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Also see my recent posts on how to train an artificial neural network, and how to use a neural network from within a C++ application.

Summary

DarkMark project launcher screenshot

Spent quite a bit of time running numerous tests to see how different parameters impact the result of training YOLO artificial neural networks using the Darknet framework. This is the network I was using:

The two variables I was working with is the ratio of training/validation files, and the max_batches variable in the YOLO .cfg file (with the other associated values when you change max_batches).

With the large number of marked up images, I varied the percentage of training/validation between 50%, 70%, 85%, and 99%.

I then modified max_batches between 1K, 2K, 5K, 10K, 20K, and finally 40K.

At the low end, training on a GeForce RTX 2070 with max_batches set to 1000 took 5 minutes. At the top end, max_batches set to 40000 took nearly 4 hours.

(I was curious and also ran a CPU test. On a 3.2 GHz 16-core desktop computer, I tried to train without the use of a GPU. It took 5m 39s to complete 10 iterations. At this rate, training with max_batches set to 40K would take approximately 377 hours, or nearly 16 days.)

Results

The original image I used to test the ANN contains 2 dogs and is not marked up in this project, thus it never shows up in either the training or validation set:

person holding two dogs

At the low end of max_batches, the training/validation ratio can have a significant impact on the results, making it seem as if the ANN is nearly (prematurely?) usable. For example, see the results of max_batches=2000 and training=85%:

However, attempting to apply this ANN to other images shows this is not a usable network:

Once max_batches is significantly increased, the results become mouch more reliable, and the training/validation ratio has less impact on the results.

Those same images after training with max_batches set to 40K instead of 2K:

Details

This is what the Yolov3-tiny artificial neural network looked like with the various combinations of training percentage and max_batches:

  50% training, 50% validation 70% training, 30% validation 85% training, 15% validation 99% training, 1% validation
max_batches=1000
time=5m 25s
max_batches=2000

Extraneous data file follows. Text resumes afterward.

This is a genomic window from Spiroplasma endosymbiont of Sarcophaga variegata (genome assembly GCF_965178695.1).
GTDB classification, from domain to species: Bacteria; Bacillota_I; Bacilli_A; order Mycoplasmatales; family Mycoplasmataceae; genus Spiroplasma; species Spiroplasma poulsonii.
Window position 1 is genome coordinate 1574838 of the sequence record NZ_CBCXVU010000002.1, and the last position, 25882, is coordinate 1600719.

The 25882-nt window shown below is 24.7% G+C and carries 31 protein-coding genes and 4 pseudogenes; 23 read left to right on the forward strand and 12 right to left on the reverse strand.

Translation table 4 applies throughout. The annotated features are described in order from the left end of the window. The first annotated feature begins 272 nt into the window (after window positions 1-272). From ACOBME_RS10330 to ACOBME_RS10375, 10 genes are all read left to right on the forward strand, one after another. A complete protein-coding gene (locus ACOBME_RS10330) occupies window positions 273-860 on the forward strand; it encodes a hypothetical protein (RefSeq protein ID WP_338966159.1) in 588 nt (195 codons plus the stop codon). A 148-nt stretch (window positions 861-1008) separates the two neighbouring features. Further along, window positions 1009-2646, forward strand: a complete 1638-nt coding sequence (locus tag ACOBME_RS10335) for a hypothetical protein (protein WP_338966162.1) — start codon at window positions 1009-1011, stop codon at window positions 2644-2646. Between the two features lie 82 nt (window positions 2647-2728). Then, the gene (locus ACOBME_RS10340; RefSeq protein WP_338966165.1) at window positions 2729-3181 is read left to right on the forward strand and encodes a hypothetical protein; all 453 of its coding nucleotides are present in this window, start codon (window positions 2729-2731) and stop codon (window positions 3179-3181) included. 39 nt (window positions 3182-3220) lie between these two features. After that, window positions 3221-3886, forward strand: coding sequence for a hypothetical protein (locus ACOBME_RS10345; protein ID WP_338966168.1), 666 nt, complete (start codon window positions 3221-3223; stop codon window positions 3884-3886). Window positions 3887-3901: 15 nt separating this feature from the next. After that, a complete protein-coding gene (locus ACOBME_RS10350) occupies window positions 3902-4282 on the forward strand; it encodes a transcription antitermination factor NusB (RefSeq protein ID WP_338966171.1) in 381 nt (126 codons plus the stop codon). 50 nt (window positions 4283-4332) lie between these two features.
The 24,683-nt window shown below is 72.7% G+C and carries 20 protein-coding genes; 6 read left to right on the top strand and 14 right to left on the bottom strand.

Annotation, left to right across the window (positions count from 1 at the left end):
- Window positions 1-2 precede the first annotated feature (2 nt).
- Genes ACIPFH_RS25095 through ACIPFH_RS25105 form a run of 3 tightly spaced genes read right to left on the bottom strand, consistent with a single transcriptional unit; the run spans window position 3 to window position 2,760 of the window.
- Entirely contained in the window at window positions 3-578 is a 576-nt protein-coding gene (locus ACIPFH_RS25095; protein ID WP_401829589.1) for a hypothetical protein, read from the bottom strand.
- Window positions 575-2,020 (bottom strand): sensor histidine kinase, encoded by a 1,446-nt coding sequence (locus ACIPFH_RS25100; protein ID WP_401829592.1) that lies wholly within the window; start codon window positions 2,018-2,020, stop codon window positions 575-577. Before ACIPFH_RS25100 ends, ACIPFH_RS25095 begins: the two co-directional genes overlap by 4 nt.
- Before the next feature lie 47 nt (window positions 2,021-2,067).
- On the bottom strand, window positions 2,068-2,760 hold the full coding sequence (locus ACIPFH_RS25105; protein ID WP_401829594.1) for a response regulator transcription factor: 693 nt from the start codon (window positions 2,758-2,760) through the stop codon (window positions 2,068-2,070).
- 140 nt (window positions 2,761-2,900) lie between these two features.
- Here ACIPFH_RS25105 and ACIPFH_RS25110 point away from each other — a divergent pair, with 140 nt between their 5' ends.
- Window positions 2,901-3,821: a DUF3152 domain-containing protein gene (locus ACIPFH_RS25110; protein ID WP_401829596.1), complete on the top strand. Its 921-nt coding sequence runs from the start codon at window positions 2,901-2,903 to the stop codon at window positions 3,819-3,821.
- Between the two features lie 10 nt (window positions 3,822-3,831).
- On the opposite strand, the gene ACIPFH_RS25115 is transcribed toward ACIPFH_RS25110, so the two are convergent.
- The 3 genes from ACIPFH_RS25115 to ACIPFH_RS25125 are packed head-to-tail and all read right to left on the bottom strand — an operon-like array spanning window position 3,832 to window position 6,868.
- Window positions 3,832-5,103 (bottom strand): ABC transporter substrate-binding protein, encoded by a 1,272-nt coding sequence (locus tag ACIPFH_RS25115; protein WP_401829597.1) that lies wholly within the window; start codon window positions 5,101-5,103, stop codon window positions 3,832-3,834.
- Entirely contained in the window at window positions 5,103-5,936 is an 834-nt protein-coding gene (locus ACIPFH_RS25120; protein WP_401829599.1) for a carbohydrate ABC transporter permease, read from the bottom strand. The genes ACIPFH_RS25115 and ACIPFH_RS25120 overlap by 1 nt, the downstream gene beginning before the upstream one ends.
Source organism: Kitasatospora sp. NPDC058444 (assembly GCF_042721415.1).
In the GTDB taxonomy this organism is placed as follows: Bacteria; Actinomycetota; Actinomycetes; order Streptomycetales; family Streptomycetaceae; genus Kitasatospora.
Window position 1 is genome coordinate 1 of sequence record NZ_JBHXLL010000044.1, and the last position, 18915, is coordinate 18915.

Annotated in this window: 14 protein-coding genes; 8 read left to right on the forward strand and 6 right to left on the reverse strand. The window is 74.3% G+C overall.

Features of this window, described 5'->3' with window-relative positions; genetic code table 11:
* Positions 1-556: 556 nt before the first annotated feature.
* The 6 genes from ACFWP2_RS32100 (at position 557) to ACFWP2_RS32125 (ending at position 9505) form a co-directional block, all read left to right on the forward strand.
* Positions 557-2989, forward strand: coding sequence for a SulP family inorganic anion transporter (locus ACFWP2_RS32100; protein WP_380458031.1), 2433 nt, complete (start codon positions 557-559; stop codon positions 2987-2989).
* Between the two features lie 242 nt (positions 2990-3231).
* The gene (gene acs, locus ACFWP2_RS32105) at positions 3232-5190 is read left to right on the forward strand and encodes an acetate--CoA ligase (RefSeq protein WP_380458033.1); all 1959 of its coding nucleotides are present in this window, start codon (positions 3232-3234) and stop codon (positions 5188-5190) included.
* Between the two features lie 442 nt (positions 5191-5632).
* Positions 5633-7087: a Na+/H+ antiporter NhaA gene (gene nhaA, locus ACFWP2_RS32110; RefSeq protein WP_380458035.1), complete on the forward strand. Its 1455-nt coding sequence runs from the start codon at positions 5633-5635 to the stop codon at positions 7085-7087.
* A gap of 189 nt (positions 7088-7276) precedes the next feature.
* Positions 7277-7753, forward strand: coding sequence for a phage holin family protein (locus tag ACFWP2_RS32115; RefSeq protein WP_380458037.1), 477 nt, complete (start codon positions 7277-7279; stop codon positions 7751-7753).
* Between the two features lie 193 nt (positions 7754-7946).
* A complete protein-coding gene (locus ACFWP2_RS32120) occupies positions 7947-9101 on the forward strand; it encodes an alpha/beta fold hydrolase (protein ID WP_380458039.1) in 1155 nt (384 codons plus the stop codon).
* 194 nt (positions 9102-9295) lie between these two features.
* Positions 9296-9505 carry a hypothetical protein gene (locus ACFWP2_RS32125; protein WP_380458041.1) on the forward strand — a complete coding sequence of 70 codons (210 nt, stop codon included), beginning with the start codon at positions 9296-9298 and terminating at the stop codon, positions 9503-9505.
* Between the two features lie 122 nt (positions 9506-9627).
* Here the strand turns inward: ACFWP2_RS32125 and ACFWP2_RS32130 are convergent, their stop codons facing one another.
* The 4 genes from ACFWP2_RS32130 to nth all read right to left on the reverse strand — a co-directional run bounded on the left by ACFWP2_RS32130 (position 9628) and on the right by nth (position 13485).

time=11m 4s
max_batches=5000
time=29m 13s
max_batches=10000
time=57m 22s
max_batches=20000
time=1h 54m 30s
max_batches=40000
time=3h 48m 12s

Charts

I recorded the loss and mAP (mean average precision) chart output by Darknet during training for each variation of the artificial neural network. There were no surprises, which matches the consistent results from the numerous test images in the table above.

  50% training 70% training 85% training 99% training
max_batches=1000
max_batches=2000
max_batches=5000
max_batches=10000
max_batches=20000
max_batches=40000

The only thing that surprised me was how similar the charts were within each set of max_batches. So much so, that I used GIMP to combine several of them together to better compare the results.

For example, when I combine into a single image the 50%, 70%, 85% and 99% charts from max_batches=20000, the result looks like this:

As the max_batches increases, the loss is progressively smaller, which is the expected behaviour. And the training/validation ratio has little impact on either the loss or the mAP (mean average precision) once you have enough marked images combined with a large value for max_batches. Only at the low end when max_batches is too small does the training/validation ratio impact the results, but we already know from the results above that those neural networks are unusable/inconsistent.

Predictions

The following shows the final results of various images with the ANN when max_batches is set to 10K and 40K. The most significant difference is the probability in many of these images:

max_batches=10000
max_batches=40000
max_batches=10000
max_batches=40000
max_batches=10000
max_batches=40000

In reality, when applying an ANN to images in a commercial application, you'd never use a threshold as low as 1%, so some of those images with multiple predictions would actually show up with a simpler region of interest. Thus, images like this one:

...becomes this:

Image Rotation

The last item worth mentionning is the impact of the image's rotation on the effectiveness of the ANN. If the neural network needs to detect it, then it must be trained with it! A visual demonstration:

original image
rotation=0°
rotation=45°
rotation=90°
rotation=135°
rotation=180°
rotation=225°
rotation=270°
rotation=315°

The original image was correctly identified with 100% certainty as a dog. By the time the image is rotated upside down, the network is now predicting the image is a cat instead of a dog.

As of 2020-01-04, Darknet's data augmentation doesn't yet support rotation. There is a "angle=..." entry in the YOLO configuration files, but AlexeyAB has commented that it is only available for classification, not detector.

Last modified: 2020-01-04
Stéphane Charette, stephanecharette@gmail.com
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